The phenomenology of skillful unreflective action in everyday life provides us with a clue here. In a skilled individual’s responsiveness to a field of relevant affordances (Rietveld et al., 2012; BBS) it is not only perception, action, and cognition that are profoundly unified, but also affect and the eco-niche or environment. Thanks to our skill and expertise often we find ourselves in a situation in which affect makes it immediately obvious to us how we should respond. Take the case of responsiveness to social affordances: a friend’s sad face invites comforting behavior, a colleague at a coffee machine affords a conversation, and the extended hand of a visitor solicits a handshake. Affect plays a crucial role in preparing us to act in these cases: it signals which possibilities for action in a situation matter to us in sense of being relevant to us given our interests and needs. Thus it contributes toward an agent’s selective perception of and responsiveness to the action possibilities available in a given situation. Affect can also play a role in keeping us apprised of how well an action is going when we are in the flow of performing an action (see Rietveld, 2008). “The context” is not a static pre-given: What is in the foreground and what is in the background for us constantly shifts, depending both on what happens in the environment, and on our current concerns. In other words, affect contributes to the structuring of the field of relevant affordances in the particular situation.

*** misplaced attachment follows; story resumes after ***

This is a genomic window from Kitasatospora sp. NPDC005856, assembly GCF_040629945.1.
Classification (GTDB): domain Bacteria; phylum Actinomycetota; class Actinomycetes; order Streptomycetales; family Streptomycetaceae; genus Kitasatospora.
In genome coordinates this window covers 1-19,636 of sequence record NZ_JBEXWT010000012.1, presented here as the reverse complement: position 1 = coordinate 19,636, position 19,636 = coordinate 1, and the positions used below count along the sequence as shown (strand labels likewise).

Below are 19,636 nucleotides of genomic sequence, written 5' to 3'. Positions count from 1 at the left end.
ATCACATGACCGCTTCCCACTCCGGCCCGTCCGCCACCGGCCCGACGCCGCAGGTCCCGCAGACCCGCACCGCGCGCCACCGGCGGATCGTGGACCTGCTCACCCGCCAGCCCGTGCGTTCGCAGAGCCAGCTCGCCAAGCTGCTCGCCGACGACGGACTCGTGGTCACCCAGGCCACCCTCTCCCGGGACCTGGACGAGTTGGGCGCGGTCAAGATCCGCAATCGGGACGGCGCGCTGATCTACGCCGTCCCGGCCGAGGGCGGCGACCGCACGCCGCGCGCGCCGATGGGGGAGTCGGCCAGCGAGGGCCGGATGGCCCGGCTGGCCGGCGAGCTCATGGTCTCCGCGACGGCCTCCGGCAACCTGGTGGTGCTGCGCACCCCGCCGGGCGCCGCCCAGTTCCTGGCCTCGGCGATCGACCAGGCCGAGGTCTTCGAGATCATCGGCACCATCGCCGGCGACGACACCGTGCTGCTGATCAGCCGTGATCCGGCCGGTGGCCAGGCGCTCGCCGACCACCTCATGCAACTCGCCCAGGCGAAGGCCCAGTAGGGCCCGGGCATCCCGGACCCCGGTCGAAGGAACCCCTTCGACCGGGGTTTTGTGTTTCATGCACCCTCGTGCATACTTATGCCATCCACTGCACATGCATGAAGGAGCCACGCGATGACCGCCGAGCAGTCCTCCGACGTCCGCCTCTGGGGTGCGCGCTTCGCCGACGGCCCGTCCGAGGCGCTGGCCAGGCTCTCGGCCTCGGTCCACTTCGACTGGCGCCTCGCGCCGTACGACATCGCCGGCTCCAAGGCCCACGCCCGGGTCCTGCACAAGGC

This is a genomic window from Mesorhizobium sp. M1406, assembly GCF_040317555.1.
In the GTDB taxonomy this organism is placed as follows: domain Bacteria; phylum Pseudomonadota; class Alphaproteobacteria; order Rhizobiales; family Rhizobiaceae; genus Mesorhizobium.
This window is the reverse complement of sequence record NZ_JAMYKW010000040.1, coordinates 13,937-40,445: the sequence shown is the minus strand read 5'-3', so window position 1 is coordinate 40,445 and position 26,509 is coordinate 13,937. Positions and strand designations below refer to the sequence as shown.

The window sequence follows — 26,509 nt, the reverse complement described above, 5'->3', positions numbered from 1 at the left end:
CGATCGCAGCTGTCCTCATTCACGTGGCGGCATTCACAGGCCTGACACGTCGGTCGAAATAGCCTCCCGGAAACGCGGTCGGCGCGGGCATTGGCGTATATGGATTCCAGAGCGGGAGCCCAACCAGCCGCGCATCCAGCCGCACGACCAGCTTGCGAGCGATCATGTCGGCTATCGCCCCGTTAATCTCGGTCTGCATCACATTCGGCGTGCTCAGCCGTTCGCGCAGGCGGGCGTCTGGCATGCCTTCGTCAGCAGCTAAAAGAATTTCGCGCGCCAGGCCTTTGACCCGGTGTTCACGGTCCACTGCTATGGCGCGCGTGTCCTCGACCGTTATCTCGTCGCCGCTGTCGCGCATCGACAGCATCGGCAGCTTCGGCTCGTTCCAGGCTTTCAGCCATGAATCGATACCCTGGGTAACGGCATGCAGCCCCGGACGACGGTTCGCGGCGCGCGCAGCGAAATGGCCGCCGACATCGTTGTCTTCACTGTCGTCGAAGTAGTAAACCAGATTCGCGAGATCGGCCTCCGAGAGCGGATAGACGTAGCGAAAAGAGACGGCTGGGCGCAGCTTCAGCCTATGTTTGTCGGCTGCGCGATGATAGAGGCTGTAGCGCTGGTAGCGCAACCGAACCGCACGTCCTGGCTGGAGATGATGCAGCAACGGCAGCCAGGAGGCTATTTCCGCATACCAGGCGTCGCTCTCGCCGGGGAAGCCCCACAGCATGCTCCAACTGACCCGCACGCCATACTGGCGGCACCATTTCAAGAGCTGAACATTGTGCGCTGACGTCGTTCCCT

No doubt this can partly be explained in terms of action-oriented predictive processing and the cascades of generative models that are able to successfully predict how to bring about the sensory consequences the agent anticipates. However we would argue that a challenge for Clark remains to integrate this neural level explanation with what the phenomenology of everyday agency tells us. More precisely, we must account for how neural processing is always taking place within a particular situation in which specific possibilities of action stand out from a larger landscape of affordances as soliciting or motivating for the agent.